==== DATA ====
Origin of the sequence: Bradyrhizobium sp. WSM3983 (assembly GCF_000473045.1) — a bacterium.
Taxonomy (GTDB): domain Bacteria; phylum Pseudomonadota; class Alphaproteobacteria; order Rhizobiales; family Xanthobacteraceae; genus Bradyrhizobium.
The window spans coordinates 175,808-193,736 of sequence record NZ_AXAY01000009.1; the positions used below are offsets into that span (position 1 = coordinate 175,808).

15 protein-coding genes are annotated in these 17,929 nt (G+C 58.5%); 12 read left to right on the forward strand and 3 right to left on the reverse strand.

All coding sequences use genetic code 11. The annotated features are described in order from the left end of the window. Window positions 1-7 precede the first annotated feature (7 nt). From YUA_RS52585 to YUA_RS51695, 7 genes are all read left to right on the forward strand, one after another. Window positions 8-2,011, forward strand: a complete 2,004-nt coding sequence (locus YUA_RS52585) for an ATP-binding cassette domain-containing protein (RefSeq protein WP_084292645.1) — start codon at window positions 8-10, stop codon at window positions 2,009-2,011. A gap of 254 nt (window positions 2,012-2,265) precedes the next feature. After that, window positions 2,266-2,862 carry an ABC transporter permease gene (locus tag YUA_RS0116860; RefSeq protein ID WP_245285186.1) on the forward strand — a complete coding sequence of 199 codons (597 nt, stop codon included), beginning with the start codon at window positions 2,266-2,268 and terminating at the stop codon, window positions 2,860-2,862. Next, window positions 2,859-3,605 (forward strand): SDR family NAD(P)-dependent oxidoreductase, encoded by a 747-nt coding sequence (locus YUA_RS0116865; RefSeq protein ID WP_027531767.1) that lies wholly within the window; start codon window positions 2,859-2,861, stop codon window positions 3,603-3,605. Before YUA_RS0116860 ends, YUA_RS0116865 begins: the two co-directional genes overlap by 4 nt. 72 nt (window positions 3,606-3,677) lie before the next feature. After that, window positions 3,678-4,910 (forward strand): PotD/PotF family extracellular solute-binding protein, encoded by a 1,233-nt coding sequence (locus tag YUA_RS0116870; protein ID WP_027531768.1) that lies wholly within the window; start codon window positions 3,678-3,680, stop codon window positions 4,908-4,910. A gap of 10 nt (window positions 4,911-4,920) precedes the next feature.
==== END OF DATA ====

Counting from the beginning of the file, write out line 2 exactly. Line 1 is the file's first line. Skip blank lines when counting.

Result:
Taxonomy (GTDB): domain Bacteria; phylum Pseudomonadota; class Alphaproteobacteria; order Rhizobiales; family Xanthobacteraceae; genus Bradyrhizobium.